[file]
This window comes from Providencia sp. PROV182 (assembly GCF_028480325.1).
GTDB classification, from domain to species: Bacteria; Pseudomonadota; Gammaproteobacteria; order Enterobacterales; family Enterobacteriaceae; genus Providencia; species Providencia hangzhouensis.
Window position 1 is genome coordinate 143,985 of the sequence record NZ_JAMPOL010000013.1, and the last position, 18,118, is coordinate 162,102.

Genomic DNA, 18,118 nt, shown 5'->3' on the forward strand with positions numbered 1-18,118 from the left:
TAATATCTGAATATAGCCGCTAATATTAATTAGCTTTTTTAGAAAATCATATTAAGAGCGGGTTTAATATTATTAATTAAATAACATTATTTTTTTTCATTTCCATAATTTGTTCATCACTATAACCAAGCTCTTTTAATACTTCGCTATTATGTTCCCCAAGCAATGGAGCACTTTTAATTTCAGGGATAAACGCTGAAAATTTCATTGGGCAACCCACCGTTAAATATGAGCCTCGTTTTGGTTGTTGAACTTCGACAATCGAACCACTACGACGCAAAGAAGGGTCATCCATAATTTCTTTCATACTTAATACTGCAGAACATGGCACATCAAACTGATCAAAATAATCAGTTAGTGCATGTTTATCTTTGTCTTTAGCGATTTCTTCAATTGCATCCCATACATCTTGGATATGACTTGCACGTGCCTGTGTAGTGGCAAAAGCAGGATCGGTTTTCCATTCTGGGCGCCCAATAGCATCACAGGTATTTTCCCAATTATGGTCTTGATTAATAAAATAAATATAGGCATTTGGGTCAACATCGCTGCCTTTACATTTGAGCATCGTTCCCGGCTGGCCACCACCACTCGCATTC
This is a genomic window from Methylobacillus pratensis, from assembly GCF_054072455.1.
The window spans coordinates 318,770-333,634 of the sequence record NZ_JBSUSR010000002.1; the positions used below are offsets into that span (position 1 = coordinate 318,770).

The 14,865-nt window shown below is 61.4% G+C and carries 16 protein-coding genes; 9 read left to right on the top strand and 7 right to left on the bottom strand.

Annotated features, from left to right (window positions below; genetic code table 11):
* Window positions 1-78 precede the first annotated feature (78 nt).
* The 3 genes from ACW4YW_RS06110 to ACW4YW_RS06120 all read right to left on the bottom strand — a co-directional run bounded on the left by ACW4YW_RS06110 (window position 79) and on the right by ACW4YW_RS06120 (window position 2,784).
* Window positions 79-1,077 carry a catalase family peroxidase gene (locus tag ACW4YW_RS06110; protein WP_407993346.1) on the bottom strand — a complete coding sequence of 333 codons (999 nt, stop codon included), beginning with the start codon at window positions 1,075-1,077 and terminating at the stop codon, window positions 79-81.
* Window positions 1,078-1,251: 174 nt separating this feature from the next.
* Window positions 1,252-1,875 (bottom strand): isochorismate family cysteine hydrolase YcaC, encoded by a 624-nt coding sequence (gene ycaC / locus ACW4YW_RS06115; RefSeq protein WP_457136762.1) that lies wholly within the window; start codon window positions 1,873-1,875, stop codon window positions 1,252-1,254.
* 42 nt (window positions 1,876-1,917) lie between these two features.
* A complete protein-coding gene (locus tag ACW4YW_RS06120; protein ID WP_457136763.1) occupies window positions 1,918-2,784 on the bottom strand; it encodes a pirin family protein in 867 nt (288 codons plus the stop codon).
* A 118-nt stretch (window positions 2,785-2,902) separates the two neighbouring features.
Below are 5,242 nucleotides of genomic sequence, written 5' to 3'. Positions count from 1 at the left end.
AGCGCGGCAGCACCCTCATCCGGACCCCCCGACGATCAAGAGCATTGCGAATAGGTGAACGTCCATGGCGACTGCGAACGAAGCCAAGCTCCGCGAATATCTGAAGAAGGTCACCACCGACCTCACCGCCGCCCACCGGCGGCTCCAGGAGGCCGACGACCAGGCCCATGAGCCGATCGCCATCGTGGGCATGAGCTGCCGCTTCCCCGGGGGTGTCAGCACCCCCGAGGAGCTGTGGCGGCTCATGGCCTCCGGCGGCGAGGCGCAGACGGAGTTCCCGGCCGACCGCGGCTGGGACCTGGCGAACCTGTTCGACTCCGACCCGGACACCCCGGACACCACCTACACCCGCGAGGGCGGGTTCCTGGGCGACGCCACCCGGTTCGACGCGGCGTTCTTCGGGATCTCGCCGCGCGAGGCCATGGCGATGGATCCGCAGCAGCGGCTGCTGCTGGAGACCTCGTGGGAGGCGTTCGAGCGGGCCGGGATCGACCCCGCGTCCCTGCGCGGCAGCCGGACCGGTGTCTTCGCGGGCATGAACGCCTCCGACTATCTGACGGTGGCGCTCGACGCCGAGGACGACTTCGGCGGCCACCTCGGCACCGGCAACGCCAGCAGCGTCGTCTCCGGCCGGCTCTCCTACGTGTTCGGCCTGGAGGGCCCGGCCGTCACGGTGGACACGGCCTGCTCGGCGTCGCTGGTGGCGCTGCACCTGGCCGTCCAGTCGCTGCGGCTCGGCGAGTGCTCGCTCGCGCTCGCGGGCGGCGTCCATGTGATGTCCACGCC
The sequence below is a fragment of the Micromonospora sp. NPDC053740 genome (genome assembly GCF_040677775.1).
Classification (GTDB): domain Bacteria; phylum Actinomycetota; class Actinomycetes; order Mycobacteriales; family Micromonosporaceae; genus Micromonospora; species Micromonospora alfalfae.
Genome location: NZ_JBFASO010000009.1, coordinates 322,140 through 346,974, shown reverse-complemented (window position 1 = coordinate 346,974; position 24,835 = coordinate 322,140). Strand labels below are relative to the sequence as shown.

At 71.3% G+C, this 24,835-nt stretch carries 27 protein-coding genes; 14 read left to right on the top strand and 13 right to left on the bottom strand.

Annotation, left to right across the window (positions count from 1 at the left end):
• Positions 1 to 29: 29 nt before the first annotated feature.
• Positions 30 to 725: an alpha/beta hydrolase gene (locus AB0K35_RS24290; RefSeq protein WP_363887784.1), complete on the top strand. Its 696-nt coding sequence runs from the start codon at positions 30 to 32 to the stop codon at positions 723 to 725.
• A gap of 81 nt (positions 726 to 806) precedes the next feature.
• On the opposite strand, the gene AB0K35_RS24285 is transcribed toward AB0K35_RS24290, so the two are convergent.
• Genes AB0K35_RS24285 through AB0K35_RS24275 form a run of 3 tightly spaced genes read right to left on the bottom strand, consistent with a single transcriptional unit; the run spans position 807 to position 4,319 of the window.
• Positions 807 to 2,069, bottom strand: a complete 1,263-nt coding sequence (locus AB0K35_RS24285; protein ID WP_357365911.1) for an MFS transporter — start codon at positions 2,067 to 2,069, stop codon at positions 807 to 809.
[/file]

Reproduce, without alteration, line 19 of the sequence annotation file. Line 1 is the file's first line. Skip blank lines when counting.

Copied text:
AGCGCGGCAGCACCCTCATCCGGACCCCCCGACGATCAAGAGCATTGCGAATAGGTGAACGTCCATGGCGACTGCGAACGAAGCCAAGCTCCGCGAATATCTGAAGAAGGTCACCACCGACCTCACCGCCGCCCACCGGCGGCTCCAGGAGGCCGACGACCAGGCCCATGAGCCGATCGCCATCGTGGGCATGAGCTGCCGCTTCCCCGGGGGTGTCAGCACCCCCGAGGAGCTGTGGCGGCTCATGGCCTCCGGCGGCGAGGCGCAGACGGAGTTCCCGGCCGACCGCGGCTGGGACCTGGCGAACCTGTTCGACTCCGACCCGGACACCCCGGACACCACCTACACCCGCGAGGGCGGGTTCCTGGGCGACGCCACCCGGTTCGACGCGGCGTTCTTCGGGATCTCGCCGCGCGAGGCCATGGCGATGGATCCGCAGCAGCGGCTGCTGCTGGAGACCTCGTGGGAGGCGTTCGAGCGGGCCGGGATCGACCCCGCGTCCCTGCGCGGCAGCCGGACCGGTGTCTTCGCGGGCATGAACGCCTCCGACTATCTGACGGTGGCGCTCGACGCCGAGGACGACTTCGGCGGCCACCTCGGCACCGGCAACGCCAGCAGCGTCGTCTCCGGCCGGCTCTCCTACGTGTTCGGCCTGGAGGGCCCGGCCGTCACGGTGGACACGGCCTGCTCGGCGTCGCTGGTGGCGCTGCACCTGGCCGTCCAGTCGCTGCGGCTCGGCGAGTGCTCGCTCGCGCTCGCGGGCGGCGTCCATGTGATGTCCACGCC